That said, I would not have taken notice if Randy didn't point it out. He, along with many other Ivatans I have met throughout the trip, shared the same sentiment: Batanes looked way more beautiful before Odette came. They all sounded apologetic, even, that we arrived to a less-than-ideal landscape.
It was quite difficult to have to take the same tack though, since everything I saw was simply stunning.
We passed by a lake where carabaos bathed and migratory birds roosted. High in the mountains, barely visible from the thick overgrowth, was an idjang—a stone fortress where Ivatans used to take shelter during tribal wars.
The village of Savidug looked lonely, but it was probably because of the recent storm.
A small marker, its paint chipped, welcomed us to Chavayan, a village with a network of narrow alleyways and the most stone houses I have yet seen in a single area.
Nothing embodies the Ivatans' resilience better than their stone houses, with cogon roofs as thick as their solid-stone walls. Each house has very small windows, most likely to lessen the impact of winds and rain. Impregnable though they looked, it was quite interesting to note that their windows and doors were painted in solid, happy colors. So was Chavayan's cogon-roofed church and small town square—facades, fences, and pillars looked gay in blues, yellows, and pinks, as if neither wind nor storm could take away their beauty.
Famished by the time we passed by the arch that welcomed us back to the centro, we were glad when Randy beckoned us to a two-storey concrete house that, it would turn out, belonged to his cousin's family.
Eat Bulaga was blaring from the television when we entered, removed our slippers (to protests from our hosts, who insisted we wore them inside), and left our bags by the door.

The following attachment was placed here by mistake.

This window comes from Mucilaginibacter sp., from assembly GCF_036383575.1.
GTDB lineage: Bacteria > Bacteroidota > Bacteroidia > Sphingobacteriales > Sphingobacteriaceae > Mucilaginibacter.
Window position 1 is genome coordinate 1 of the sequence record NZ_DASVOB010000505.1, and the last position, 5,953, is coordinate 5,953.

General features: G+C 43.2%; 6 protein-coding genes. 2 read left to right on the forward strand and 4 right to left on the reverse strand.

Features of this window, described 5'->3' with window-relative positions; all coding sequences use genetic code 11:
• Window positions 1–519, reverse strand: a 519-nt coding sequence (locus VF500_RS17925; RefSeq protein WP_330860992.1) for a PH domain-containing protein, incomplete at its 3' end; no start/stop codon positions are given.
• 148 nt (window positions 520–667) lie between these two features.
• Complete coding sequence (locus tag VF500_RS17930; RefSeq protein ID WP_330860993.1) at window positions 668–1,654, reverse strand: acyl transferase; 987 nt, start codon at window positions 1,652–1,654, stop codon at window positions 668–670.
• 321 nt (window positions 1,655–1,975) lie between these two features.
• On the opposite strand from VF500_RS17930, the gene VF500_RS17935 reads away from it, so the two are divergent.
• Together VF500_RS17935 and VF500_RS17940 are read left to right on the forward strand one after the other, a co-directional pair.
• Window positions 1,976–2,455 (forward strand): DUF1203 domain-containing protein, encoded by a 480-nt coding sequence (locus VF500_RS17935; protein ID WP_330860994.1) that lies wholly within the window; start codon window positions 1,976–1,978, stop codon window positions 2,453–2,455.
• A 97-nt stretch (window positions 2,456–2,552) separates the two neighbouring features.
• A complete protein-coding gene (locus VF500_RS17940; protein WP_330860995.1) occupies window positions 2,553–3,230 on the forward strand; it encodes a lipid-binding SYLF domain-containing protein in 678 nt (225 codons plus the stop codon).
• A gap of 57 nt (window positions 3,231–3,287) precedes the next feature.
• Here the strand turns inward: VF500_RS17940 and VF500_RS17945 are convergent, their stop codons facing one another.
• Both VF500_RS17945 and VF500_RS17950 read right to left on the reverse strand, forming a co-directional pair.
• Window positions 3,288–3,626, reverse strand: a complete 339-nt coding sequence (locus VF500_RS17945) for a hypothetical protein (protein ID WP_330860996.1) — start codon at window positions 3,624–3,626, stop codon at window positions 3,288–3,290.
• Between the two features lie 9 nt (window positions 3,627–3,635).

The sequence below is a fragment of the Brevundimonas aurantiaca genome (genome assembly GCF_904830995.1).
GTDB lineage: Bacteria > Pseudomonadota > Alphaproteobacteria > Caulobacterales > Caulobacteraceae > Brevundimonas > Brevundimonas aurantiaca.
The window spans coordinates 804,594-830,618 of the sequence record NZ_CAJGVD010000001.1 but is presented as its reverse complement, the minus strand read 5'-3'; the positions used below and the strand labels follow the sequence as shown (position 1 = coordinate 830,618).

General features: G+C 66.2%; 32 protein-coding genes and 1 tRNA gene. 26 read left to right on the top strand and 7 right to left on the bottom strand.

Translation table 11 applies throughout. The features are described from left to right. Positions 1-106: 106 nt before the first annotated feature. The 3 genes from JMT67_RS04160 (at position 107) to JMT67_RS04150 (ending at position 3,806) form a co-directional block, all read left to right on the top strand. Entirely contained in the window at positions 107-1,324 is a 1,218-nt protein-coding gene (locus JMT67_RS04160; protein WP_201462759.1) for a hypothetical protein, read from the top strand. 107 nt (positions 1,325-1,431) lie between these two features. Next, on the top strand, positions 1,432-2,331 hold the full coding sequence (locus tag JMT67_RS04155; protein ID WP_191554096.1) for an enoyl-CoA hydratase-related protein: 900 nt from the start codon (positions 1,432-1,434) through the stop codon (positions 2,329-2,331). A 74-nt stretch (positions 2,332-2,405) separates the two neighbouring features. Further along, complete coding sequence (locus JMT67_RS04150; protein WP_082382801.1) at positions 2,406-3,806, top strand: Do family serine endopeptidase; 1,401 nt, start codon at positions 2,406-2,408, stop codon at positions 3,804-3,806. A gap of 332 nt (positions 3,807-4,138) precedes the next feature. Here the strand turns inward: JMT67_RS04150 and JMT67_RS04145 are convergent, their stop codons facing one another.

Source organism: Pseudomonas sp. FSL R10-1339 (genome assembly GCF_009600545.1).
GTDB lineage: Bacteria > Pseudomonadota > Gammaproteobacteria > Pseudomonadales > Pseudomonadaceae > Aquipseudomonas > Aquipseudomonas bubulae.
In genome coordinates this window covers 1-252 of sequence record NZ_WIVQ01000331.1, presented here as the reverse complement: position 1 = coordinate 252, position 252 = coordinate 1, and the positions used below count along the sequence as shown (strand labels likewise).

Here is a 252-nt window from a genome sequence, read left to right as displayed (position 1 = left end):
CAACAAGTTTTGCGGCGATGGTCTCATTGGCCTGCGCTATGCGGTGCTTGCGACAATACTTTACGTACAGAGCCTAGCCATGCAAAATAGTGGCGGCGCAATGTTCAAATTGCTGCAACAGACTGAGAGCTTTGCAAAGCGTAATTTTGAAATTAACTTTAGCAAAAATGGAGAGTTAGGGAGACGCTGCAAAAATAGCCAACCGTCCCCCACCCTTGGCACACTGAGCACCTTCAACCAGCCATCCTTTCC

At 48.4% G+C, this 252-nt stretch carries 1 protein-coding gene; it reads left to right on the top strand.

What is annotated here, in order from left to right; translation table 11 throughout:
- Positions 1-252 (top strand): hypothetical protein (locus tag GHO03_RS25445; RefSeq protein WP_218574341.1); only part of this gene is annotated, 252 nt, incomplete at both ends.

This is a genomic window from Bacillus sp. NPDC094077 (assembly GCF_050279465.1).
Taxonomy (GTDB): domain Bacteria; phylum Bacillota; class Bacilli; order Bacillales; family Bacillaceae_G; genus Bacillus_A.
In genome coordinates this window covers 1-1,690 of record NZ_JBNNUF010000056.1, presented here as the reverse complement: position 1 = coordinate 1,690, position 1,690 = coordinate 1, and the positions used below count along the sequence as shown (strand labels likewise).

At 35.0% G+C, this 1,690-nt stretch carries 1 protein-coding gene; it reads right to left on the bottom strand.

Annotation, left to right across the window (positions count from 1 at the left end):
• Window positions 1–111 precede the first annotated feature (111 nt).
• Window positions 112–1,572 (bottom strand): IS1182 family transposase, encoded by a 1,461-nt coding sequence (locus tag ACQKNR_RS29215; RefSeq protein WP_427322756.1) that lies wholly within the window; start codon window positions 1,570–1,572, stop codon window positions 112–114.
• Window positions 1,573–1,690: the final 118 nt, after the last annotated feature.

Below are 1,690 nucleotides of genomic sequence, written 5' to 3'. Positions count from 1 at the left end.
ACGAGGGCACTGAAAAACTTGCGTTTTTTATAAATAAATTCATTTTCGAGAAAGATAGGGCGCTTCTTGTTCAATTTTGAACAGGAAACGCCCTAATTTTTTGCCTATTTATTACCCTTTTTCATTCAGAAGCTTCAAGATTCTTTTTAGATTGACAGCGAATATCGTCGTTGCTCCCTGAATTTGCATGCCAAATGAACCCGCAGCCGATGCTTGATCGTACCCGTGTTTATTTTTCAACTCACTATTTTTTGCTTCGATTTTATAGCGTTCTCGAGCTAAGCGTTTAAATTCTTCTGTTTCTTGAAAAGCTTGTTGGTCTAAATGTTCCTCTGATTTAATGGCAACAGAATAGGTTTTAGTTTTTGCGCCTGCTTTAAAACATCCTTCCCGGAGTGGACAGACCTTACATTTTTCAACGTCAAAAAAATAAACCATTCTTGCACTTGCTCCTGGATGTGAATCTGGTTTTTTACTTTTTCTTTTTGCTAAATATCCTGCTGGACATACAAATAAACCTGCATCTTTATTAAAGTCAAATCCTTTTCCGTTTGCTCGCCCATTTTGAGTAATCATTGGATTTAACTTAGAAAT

We greeted everyone in the house a happy fiesta as Randy's cousin and her husband Jun ushered us into their kitchen, where we found plates of fried pork, grilled fish, salad, and many more. Jun, it turns out, is an Ilocano. Alternating between Tagalog and Ilocano in between platefuls of lunch (the salad was awesome), he told us, "Simple lang ang buhay dito sa Batanes. Basta marunong kang mangisda, hindi ka magugutom."
He had gone to Batanes 15 years earlier from his hometown, Isabela, for no particular reason. He took an invitation from an aunt, who worked at the public school in Sabtang. He eventually got married on the island and has gone home to the mainland only once. "A lot of the teachers here are also from the mainland," he says. Most of them get assigned to Sabtang and eventually settle there.
They may have had sundry reasons for staying, as many as the colors of their churches were, I thought as we waved them goodbye and made for the port, where we were to catch another faluwa ride back to Batan Island. I looked back at the now-backlit white church and again noticed the grass that grew greener and thicker than perhaps anywhere else in the country, and smiled. — VC, GMA News
Nikka Corsino blogs at Two 2 Travel.